In spite of this, Osaka obachan are still seen as effective commercial icons.

Last autumn, Tokiwa Pharmaceutical Co. recruited Osaka obachan to advertise its "Nanten Nodoame" lozenges. Four middle-aged women in leopard-print clothing appear with a member of popular idol group NMB48 and shout the name of the product in an Osaka accent.

It is said that Osaka obachan always carry sweets in their purses, waiting for the chance to give them to strangers they converse with.

"What's more Osaka obachan than candy?" said Tokiwa's spokesperson. "Their character is overwhelming, but also lovable."

Maegaki says the stereotypes many people hold about Osaka obachan seem to come from experiencing one of the traits in individual Osaka women, which they then merge into an overall image of the group. Not every woman from Osaka matches the stereotype.

"[Because] they are service-minded, they started feeling like they had to have candy in their pockets and follow the stereotypes believed by the public [to meet people's expectations]," Maegaki said.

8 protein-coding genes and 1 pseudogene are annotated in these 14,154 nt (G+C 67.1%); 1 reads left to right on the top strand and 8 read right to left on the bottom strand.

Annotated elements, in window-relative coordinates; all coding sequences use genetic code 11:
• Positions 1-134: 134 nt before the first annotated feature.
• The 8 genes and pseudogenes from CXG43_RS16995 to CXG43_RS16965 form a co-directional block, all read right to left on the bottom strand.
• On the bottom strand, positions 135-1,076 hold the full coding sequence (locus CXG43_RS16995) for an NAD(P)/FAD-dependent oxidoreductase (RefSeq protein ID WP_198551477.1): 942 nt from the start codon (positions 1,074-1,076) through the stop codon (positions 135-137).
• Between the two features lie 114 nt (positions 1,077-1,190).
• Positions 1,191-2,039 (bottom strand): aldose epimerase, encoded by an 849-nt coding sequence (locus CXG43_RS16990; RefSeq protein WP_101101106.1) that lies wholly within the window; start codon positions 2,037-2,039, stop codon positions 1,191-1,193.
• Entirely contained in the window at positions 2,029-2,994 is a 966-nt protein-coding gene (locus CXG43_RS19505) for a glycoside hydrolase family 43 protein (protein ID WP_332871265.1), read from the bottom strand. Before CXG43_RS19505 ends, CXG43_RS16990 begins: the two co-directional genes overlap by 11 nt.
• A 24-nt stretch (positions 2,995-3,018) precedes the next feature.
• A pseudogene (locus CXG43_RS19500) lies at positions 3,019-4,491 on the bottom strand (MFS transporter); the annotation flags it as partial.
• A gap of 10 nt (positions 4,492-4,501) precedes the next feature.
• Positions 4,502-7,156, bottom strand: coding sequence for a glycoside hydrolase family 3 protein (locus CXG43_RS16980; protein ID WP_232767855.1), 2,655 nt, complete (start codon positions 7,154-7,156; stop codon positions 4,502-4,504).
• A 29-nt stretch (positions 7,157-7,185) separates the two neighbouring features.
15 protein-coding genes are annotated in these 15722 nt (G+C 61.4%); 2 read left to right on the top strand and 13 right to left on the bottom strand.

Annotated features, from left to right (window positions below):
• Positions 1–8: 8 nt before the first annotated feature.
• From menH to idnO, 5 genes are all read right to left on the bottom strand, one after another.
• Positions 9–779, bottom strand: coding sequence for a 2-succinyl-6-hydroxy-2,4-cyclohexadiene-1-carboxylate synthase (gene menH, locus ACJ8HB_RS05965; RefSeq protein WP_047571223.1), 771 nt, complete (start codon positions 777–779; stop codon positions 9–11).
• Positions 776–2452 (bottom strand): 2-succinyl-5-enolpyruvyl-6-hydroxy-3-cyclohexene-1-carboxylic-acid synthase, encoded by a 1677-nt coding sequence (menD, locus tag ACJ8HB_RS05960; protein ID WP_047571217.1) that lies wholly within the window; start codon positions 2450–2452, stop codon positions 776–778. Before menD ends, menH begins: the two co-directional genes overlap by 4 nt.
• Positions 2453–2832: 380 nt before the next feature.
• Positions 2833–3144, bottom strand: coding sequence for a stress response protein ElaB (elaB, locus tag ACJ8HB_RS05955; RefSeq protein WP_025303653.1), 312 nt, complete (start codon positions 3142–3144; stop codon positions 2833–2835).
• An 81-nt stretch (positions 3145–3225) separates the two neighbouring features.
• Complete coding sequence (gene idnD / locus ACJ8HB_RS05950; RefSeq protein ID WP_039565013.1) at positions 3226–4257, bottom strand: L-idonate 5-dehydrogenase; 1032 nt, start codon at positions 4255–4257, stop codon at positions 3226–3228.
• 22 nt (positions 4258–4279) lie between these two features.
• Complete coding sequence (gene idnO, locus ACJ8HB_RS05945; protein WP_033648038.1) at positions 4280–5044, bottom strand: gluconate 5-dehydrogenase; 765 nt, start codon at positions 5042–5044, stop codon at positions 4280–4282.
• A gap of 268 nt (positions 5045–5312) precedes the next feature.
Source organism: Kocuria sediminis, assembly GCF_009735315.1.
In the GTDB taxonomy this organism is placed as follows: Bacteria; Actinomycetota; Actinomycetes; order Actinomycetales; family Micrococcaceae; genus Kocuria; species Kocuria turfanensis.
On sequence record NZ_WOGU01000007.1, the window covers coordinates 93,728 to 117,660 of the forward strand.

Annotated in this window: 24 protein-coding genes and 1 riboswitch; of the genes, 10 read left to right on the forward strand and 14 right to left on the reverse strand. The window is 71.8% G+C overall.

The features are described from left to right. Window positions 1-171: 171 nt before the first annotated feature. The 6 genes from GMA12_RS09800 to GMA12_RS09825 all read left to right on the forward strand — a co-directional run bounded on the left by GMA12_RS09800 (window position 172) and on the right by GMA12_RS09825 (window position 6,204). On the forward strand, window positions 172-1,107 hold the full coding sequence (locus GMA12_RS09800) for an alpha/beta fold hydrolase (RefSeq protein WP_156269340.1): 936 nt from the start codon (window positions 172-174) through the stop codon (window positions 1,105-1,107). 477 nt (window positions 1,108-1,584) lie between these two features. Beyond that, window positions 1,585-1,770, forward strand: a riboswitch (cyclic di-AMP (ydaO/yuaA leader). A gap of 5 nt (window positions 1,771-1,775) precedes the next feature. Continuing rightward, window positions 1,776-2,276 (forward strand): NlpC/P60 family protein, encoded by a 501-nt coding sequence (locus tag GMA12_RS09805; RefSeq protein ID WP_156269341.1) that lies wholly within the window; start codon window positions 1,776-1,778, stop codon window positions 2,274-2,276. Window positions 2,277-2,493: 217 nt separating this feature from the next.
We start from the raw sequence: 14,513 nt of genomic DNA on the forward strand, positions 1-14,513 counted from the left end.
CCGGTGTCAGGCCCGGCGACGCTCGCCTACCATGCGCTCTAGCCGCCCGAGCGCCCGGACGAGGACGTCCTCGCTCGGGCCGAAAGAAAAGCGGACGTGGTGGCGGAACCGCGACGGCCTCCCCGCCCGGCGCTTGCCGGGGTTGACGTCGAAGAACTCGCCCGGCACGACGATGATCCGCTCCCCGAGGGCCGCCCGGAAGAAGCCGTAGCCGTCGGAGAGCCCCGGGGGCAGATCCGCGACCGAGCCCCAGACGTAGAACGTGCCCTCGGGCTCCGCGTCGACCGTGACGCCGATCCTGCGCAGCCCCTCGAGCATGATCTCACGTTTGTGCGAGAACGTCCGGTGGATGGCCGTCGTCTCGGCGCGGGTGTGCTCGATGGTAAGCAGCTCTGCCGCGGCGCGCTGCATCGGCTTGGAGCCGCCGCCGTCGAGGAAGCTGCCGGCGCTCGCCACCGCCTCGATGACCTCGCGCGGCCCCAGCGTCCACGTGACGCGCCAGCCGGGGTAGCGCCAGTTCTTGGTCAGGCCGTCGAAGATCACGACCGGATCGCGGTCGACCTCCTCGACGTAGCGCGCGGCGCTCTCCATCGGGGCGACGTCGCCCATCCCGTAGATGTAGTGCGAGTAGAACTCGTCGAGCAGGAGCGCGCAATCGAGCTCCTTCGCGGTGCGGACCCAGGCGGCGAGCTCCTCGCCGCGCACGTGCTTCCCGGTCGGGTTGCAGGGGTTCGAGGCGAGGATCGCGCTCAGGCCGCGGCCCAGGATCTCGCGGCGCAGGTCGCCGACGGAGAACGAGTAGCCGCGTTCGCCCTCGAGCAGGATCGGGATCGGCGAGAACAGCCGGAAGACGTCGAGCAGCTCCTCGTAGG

Still, some classic Osaka obachan traits ring true. Prof. Shoichi Inoue of the International Research Center for Japanese Studies said that in fact, some Osaka obachan are bold enough to ask for a discount at luxurious boutiques in Paris or tell a taxi driver to take them to the Eiffel Tower using only body language.

"A lot of street interviews take place in Osaka, with shopping districts and other common spaces becoming a stage. As a result, women who live there are apparently acting the part of 'obachan' on a daily basis," Inoue said.

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Salient characteristics of "Osaka obachan" (according to Prof. Kazuyoshi Maegaki)

-- Friendly enough to chat casually with strangers.

-- Look forward to giving "ame-chan," or candies in their purses, to those whom they meet.

-- Haggle for discounts everywhere before buying things.

-- Buy things at a discount and boast about it.

-- Like flashy fashion.

-- Install umbrella holders on their bicycles.

-- Like to make people laugh.

-- Actively respond to street interviews.

(Mar. 15, 2013)